Yesterday I mentioned that while I usually enjoy the physical vibe of a book -- its heft, the layout, the cover -- at times the vibeless experience of Kindle reading had advantages. In addition to the obvious ones -- when you want to get a book right this second, and can do so via Kindle's wireless download; when you want to have ten books available but don't want to drag around 30 pounds of paper -- there's the one I recently encountered. Sometimes you'd rather that people not judge a book (and its reader) by its cover.
Three helpful replies from readers:
Problem: holding a Kindle leads to boring conversations.
"The example that you later gave was a reason to opt for a kindle. However, one of the many benefits of reading a book in a public place like an airport or plane is to strike up a conversation with others on what you are reading. In cramped spaces like airline seats, talking about what you are reading inevitably comes up. Bringing the right book can not only provide you with entertainment or knowledge, but potentially, an interesting conversation piece. Whenever I read from my Kindle Classic in a public place, the focus of the conversation is always on the device, rather than what I am reading."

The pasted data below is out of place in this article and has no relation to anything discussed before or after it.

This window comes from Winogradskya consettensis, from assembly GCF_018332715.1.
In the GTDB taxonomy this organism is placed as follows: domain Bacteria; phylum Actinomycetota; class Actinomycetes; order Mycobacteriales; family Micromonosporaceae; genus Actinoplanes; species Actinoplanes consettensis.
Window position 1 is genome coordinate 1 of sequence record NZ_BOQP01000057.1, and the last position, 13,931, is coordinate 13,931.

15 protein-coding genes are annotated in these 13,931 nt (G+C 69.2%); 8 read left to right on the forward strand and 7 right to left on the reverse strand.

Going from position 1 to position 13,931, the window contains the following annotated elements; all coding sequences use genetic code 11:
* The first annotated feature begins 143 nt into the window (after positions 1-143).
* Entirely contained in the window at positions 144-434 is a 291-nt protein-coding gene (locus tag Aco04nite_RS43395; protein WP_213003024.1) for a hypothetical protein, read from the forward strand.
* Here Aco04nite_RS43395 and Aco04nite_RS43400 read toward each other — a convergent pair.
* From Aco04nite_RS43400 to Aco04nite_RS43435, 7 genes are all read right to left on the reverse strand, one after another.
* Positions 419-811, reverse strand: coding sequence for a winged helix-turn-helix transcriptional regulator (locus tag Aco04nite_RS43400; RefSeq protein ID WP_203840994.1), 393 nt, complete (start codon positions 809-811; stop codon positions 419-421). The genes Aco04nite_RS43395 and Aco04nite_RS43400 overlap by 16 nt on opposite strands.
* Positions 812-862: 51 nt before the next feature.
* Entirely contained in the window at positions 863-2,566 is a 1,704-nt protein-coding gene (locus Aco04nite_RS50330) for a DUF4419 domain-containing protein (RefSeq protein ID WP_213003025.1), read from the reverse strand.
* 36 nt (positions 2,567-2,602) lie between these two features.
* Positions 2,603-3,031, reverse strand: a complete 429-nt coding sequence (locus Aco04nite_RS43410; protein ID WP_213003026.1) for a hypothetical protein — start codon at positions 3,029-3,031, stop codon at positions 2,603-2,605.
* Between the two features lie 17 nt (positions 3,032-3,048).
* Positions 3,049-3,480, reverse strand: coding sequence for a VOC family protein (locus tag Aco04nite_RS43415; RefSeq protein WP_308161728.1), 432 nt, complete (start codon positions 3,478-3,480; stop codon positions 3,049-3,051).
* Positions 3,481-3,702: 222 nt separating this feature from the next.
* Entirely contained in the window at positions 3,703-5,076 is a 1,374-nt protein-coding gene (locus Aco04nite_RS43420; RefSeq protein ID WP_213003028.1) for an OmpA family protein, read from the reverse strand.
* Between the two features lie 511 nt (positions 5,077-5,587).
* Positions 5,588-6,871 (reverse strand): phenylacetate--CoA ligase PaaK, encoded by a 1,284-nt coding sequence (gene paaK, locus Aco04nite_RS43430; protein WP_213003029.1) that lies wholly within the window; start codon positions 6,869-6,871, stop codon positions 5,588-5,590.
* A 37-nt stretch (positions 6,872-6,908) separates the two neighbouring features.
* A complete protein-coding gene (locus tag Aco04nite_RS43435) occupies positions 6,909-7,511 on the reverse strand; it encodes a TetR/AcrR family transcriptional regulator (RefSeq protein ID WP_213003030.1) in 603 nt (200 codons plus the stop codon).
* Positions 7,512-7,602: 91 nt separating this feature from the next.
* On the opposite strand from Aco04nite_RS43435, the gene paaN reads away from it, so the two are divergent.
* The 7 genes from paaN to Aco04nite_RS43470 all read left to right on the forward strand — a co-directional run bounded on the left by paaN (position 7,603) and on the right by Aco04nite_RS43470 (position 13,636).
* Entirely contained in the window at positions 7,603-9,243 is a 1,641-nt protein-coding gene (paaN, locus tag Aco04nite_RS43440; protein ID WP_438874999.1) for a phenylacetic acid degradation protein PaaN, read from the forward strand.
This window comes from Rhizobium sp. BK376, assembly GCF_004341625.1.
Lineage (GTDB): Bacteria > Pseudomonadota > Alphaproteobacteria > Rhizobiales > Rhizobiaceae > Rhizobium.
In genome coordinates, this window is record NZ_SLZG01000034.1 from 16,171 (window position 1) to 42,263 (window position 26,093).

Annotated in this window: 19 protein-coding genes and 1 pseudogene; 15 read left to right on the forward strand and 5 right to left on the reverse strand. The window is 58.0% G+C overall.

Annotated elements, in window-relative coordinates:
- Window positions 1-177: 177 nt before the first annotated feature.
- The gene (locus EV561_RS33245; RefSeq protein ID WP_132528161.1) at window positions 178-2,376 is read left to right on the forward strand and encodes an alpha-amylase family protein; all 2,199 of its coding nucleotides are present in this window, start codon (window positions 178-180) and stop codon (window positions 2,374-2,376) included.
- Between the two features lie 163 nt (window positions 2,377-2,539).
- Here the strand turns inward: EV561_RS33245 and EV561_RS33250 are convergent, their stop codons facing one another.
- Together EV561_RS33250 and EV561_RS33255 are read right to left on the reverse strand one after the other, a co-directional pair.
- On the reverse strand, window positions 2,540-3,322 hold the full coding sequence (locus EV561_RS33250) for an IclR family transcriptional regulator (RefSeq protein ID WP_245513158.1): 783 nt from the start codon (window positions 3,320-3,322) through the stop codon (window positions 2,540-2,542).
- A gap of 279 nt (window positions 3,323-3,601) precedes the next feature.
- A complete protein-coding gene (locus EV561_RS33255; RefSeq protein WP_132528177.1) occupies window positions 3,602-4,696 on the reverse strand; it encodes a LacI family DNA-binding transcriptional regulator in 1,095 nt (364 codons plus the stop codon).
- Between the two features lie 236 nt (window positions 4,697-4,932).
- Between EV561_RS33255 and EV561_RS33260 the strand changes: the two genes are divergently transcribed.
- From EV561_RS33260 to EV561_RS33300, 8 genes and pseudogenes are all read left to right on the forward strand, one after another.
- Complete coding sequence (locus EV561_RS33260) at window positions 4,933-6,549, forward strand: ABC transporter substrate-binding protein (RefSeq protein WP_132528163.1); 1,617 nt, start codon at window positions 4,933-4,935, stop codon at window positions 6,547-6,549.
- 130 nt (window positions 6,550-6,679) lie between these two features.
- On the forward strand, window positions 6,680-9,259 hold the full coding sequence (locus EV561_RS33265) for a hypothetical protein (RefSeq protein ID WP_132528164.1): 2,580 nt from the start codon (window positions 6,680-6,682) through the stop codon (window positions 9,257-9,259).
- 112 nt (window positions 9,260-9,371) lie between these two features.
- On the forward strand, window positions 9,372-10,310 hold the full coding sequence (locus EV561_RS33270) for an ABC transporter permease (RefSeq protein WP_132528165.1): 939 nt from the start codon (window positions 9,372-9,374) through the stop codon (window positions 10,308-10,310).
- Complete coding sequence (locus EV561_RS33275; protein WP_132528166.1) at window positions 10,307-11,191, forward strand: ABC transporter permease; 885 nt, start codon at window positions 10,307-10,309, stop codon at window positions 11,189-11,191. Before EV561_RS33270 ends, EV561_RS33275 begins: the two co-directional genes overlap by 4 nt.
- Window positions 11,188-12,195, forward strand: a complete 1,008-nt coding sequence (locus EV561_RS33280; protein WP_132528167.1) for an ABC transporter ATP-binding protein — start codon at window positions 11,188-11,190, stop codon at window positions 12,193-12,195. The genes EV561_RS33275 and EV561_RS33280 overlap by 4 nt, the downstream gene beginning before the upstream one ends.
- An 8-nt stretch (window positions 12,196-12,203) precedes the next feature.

Solution: a mini-cover display on the Kindle, though maybe not for this book.
"The flip side of your argument about lurid covers is the Kindle's anonymity. My wife is always asking me "what are you reading?" This gets a little annoying, though it's perfectly reasonable. I could be reading the NY Times, my email, or, yes, a lurid novel.
"This gets to my enhancement suggestion for the Kindle and its ilk: Let people know what you're reading through a low res back cover display taken from your book's slip jacket or equivalent. Better yet, a display that sits on top of my leather Kindle cover."
Another solution, including for this book.
"Pretend you're a Japanese man reading on the subway."
This last is an inside joke, which will be obvious to anyone who has spent time on the subways of Tokyo or Osaka. (Explanation here too.)